Here’s an “end of the world news” item: super-gonorrhea is overwhelming the last antibiotic defences in Britain, so apparently we need new antibiotics. Anything but chastity.
Such stories clearly threaten the infamous TEOTWAWKI (“The End Of The World As We Know It”), not just an inconvenience. Yet they get brief space on the back pages while A1 goes to some politician’s latest fatuity that wouldn’t matter even if it were true and relevant.
Two things are ominously true and relevant about this particular gonorrhea story. First is the emergence of antibiotic resistance in any number of diseases that attack you in any number of places. Since the Second World War, we have enjoyed blessed immunity from sudden death by bacterial infection that haunted humans since we first saw the city lights.
We have forgotten what it was like when the president’s son got a blister playing lawn tennis … and died. (Calvin Coolidge Jr., age 16.) And it has contributed to our false sense, not just of security, but of omnipotence and impunity, as well.
It is not immediately obvious why people who embraced the theory of evolution so eagerly expected bacteria not to evolve. But we did.
Hence, second, when people can’t ignore the emerging evidence, they call for more of the same: better drugs, more careful prescriptions, less routine agricultural overuse. Science will find a way so we don’t have to change our ways.
When this newspaper reported briefly that Britain’s on “high alert” because the newest strain of “the clap” (a.k.a., Neisseria gonorrhoeae) doesn’t respond to azithromycin, it cited the country’s chief medical officer warning doctors and pharmacies not to prescribe older antibiotics it is also resistant to. Meanwhile, a longer Washington Post story said that in 2013, the U.S. Centers for Disease Control and Prevention called antibiotic-resistant gonorrhea an “urgent threat,” with about a third of cases resisting at least one antibiotic, so doctors should use ceftriaxone with azithromycin.
Fine … if you want to breed gonorrhea resistant to both. As the Post noted, “Bacteria are fast-evolving creatures” with a creepy capacity to share genes. So “it’s our use of antibiotics that really has to evolve.”
We cannot stop bacterial evolution or even delay it much
Well, sure. But the main point is, when the party’s over, you have to stop partying.
We cannot stop bacterial evolution or even delay it much. It’s an unstoppable tragedy of the commons where the most desperate, least careful and least scrupulous medical conduct sets the pace. A blistering pace, from tens of thousands of Indian newborns succumbing to untreatable infections, malaria resisting artemisinins, viral-drug-proof HIV, to flesh-eating bugs, VRE and MRSA. You name it, it’s coming. Head lice shrug off chemicals. Even Arctic birds show traces of drug-resistant E. coli. It’s everywhere, and the antibiotic window is slamming shut.
So what can we do, if ignoring it won’t work?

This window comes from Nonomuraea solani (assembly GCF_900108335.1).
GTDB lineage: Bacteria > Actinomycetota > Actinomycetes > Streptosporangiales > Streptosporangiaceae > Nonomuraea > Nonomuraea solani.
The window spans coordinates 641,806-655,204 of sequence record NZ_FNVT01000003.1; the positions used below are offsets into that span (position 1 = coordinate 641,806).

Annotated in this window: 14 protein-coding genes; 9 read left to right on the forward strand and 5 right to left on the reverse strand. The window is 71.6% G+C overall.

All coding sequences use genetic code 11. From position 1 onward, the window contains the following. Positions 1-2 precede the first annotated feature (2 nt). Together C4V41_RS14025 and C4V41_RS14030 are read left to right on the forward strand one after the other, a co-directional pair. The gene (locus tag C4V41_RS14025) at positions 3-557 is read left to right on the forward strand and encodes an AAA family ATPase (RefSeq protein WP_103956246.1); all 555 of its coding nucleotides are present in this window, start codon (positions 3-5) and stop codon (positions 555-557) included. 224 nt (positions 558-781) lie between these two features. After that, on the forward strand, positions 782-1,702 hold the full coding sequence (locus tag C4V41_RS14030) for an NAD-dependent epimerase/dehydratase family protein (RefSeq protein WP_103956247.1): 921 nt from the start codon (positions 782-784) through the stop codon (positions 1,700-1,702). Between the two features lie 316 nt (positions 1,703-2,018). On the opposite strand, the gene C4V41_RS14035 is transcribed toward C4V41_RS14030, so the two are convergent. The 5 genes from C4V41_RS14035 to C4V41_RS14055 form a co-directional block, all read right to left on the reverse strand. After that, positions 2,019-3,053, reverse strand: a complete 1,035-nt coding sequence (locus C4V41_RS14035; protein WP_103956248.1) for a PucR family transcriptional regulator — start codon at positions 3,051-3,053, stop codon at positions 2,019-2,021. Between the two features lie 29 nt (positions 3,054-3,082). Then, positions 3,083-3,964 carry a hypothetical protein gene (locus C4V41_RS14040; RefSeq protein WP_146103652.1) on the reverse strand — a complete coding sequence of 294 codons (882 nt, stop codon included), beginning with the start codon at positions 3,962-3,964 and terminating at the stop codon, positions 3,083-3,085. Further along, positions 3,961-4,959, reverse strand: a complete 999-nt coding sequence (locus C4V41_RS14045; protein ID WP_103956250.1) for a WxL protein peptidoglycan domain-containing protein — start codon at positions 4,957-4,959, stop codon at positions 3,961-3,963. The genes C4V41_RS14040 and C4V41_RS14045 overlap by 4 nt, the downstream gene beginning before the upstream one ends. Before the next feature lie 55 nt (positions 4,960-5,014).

We should restore pre-antibiotic infection control protocols. But doing so would require moving away from big, centralized, bureaucratic government hospitals, which is unthinkable because … Because we don’t want to start thinking differently. We’ve bet the future on experts and life without consequences, including financial ones. So we cling to the hope of a a new class of antibiotics to which bacteria can’t adjust, sterilizing wipes, antibacterial soaps, creams, body washes and even pens and mattresses, as though germs will now kindly stop evolving at the touch of a button.
The illusion of technique convinces us there’s nothing nature can throw at us that the lab can’t throw back. But insanity is doing the same thing over and over and expecting a different result. Particularly turning our genitalia into Petrie dishes.
Wikipedia cites the CDC on gonorrhea that, “Testing all women who are sexually active and less than 25 years of age each year is recommended.” But “sexually active” does not mean what they think it means. A woman under 25 can swing naked from the chandelier without fear, provided only her husband is present and he’s faithful.
Oh but we can’t do that. We’re liberated. Well, over 20 years ago, P.J. O’Rourke wrote, “The sexual revolution is over and the microbes won.” And that’s not all they won. But while I have no solution to the grim issue of untreatable pneumonia or malaria, I know what protects you from drug-resistant gonorrhea: monogamy.
I also know what doesn’t: believing science has made us as gods, or at least godlets, who through political will can guarantee ourselves long, healthy pleasure quests with painless planned exits. It is not so, any more than happy pills can fix a wretched life.
Death still comes like a thief in the night, wielding accidents, cancers, lunatics, terrorists and more. But that’s no reason to invite him (or her, or them) into your bed.
If that’s the end of the world as you know it, it’s probably high time anyway.